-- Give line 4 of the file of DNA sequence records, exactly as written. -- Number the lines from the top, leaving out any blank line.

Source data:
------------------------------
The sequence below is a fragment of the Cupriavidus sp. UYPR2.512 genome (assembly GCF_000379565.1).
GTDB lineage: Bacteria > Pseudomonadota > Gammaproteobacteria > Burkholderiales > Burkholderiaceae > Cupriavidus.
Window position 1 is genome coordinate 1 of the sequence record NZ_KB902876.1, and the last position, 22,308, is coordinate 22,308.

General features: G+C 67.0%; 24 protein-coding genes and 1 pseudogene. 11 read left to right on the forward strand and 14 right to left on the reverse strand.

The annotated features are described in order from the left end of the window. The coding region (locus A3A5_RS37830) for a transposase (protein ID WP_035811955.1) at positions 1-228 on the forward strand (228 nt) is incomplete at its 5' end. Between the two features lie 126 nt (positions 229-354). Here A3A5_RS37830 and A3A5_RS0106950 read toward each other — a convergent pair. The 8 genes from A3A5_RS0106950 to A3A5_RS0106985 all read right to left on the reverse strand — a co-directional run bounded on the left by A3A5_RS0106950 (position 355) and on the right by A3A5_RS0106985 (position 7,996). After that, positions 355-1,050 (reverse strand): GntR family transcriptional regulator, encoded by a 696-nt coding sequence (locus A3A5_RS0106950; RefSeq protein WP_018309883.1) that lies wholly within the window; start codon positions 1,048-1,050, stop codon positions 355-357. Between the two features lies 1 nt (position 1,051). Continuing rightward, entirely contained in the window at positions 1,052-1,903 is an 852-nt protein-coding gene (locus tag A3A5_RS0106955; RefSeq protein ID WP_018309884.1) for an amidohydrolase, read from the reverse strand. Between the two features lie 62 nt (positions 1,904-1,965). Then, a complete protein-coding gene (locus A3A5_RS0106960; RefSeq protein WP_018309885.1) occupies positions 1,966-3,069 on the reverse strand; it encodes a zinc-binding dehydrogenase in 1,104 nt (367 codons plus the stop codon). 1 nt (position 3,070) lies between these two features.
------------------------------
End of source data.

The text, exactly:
General features: G+C 67.0%; 24 protein-coding genes and 1 pseudogene. 11 read left to right on the forward strand and 14 right to left on the reverse strand.